Little-Known Facts About Snow in Jewish Tradition and Lore

Following a blizzard about 14 years ago, Yori Yanover and I considered scouring Jewish sources to place the white deluge in context. Instead, we made up this list of little known facts about snow:

  • Many traditional Jewish congregations refuse to count snowmen in the prayer quorum.
  • Medieval Jewish mystics practiced rolling in the snow to purge themselves from evil urges. They were the first snow angels.
  • Moses Maimonides, 12th century physician to the Egyptian Khalif, prescribed snow as a cure for the hot Cairo summers.
  • The elders of Safed have 36 different words for snow — but none for snow removal.
  • During 3 particularly cold Sinai winters, the Israelites were led by a pillar of snow.
  • It is forbidden to write in the snow on the Sabbath.
  • Following the great Jerusalem blizzard of 1900, Zionist visionary Theodor Herzl proposed the “Uganda option.”
  • According to some rabbinic authorities, one must wait six hours between going out in the snow and in the rain.
  • On snowy days, the procession of King Solomon’s immediate family was pulled by 2,800 reindeer and 1,200 huskies.
  • Israel’s national hockey team participated in the 1992 Winter Games, dominating both the Olympic village and concession area.
  • On January 9, 1896, a snowball from St. Patrick’s elementary school landed in Mrs. Manischewitz’s kitchen, inspiring her to invent matzo ball soup.

Filed under Diaspora, Humor

4 Responses to “Little-Known Facts About Snow in Jewish Tradition and Lore”

  1. ■According to some rabbinic authorities, one must wait six hours between going out in the snow and in the rain.

    Presumably that’s six hours after snow before rain. But what’s the wait after rain before show?


    Hineni · December 20th, 2009 at 4:16 pm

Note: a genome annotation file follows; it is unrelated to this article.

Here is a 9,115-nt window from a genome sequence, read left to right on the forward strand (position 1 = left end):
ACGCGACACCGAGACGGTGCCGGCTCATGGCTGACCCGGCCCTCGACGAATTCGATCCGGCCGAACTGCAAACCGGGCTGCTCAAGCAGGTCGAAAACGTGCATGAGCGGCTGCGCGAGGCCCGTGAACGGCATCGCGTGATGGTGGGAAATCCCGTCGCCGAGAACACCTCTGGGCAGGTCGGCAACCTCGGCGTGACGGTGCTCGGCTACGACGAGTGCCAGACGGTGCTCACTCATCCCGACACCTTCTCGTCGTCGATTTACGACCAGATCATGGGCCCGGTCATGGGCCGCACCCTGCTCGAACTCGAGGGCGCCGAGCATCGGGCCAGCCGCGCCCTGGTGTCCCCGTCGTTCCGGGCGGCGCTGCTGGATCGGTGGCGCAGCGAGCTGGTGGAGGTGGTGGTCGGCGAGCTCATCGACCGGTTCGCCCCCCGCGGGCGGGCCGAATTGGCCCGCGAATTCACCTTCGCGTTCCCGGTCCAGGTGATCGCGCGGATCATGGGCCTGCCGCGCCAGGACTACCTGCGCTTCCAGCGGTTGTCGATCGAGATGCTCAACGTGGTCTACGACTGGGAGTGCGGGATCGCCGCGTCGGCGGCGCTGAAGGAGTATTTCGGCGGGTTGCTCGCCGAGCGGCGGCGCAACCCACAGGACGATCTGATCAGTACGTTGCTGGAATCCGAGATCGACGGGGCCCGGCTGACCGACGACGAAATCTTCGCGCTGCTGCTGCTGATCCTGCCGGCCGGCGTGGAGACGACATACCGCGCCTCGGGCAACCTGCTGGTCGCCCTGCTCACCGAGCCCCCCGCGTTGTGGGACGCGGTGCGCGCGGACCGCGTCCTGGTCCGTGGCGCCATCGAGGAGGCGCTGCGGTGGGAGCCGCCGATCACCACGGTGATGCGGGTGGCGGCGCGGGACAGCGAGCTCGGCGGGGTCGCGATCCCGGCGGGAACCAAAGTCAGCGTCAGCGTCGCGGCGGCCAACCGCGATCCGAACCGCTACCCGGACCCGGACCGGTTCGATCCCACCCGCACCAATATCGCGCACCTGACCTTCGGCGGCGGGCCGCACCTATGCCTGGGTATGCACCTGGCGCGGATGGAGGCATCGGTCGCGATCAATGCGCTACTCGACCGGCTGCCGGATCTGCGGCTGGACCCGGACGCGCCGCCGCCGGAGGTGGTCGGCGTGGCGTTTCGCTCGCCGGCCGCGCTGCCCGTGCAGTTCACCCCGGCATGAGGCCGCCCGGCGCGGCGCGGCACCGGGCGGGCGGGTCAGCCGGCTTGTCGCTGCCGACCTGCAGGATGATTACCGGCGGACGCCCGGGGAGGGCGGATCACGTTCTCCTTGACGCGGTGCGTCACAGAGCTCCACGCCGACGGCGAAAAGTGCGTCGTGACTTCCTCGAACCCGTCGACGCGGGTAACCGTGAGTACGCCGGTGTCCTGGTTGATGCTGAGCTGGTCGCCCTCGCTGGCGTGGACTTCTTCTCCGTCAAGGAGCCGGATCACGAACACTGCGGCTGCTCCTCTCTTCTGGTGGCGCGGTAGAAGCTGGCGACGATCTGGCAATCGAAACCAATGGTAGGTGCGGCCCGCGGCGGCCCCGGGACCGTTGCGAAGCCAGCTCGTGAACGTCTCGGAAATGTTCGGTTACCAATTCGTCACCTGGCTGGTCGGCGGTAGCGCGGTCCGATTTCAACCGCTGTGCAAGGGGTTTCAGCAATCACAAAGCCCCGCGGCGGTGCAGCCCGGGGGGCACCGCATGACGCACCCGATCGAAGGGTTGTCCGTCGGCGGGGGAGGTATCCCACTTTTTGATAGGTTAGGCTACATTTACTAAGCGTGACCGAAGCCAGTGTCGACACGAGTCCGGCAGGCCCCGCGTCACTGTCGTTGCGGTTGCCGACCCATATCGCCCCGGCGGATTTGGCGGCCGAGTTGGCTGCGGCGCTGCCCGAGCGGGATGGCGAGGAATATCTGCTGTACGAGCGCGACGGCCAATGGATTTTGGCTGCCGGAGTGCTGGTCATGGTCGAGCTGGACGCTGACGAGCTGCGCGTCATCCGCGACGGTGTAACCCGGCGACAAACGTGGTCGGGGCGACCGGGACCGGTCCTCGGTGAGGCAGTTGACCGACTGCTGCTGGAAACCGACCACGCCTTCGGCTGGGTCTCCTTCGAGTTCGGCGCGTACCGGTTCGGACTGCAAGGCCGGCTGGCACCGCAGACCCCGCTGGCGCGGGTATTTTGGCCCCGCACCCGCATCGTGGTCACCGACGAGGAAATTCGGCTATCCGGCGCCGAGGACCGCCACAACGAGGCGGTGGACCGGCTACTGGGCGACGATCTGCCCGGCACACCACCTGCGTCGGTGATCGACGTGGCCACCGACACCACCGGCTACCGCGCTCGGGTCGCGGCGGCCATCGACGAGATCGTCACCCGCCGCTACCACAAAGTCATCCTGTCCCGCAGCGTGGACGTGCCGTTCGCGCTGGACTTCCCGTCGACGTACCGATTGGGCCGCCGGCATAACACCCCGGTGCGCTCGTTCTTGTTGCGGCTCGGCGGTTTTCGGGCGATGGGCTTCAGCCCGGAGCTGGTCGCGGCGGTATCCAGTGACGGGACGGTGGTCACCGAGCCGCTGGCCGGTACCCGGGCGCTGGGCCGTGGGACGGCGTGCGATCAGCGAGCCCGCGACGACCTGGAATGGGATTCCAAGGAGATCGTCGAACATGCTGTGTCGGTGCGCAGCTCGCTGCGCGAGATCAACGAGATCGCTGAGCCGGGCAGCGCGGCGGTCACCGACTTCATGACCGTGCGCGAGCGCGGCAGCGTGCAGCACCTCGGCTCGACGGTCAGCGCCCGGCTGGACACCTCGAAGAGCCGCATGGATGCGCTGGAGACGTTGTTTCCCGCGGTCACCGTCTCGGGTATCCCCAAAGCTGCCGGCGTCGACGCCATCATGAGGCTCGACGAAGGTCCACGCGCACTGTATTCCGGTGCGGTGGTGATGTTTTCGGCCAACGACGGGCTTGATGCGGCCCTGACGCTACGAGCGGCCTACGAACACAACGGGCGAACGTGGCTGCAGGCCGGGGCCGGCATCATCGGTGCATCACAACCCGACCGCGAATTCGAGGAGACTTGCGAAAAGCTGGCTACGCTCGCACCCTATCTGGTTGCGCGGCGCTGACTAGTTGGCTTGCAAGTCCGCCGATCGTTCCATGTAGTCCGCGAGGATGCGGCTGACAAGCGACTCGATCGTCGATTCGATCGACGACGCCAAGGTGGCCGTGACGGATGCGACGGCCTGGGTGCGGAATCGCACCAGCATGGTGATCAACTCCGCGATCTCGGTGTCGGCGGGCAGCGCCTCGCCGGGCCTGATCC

2. Re: Many traditional Jewish congregations refuse to count snowmen in the prayer quorum.

    According to the some sources, a snowman holding a siddur is acceptable, and so is a married snowwoman. However, a snowman wearing a dress is not.


    Rabbi Barrel O. Wine · December 20th, 2009 at 4:50 pm
  3. My favorite Jewish text about extreme winter weather:

    Every day Hillel would work and earn one tropaik. Half would go for food for himself and his family.

    He would give the other half to the guard at the Beit HaMidrash. One day, he earned no money and the guard at the Beit HaMidrash would not permit him to enter.

    Hillel climbed up on the roof and listened through the skylight so that he could hear the words of the living God from the mouths of Shemayah and Avtalion.

    It was the eve of Shabbat in the middle of winter, and snow began to fall.

    When dawn came, Shemayah said, “Brother Avtalion, every day this house is light and today it is dark. Is it a cloudy day?”

    They looked up and saw the figure of a man on the skylight.
    They went up and found Hillel covered with three cubits of snow.

    They took him down, bathed him, and placed him in front of the fire. They said, “This man deserves that we violate the Sabbath on his behalf.”

    – Babylonian Talmud, Yoma 35b


    Jo · December 22nd, 2009 at 4:43 am
  4. ■RE:It is forbidden to write in the snow on the Sabbath.

    Does this extend to urination?


    DON · December 22nd, 2009 at 10:22 pm

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"I may attack a certain point of view which I consider false, but I will never attack a person who preaches it. I have always a high regard for the individual who is honest and moral, even when I am not in agreement with him. Such a relation is in accord with the concept of kavod habriyot, for beloved is man for he is created in the image of God." —Rav Joseph Soloveitchik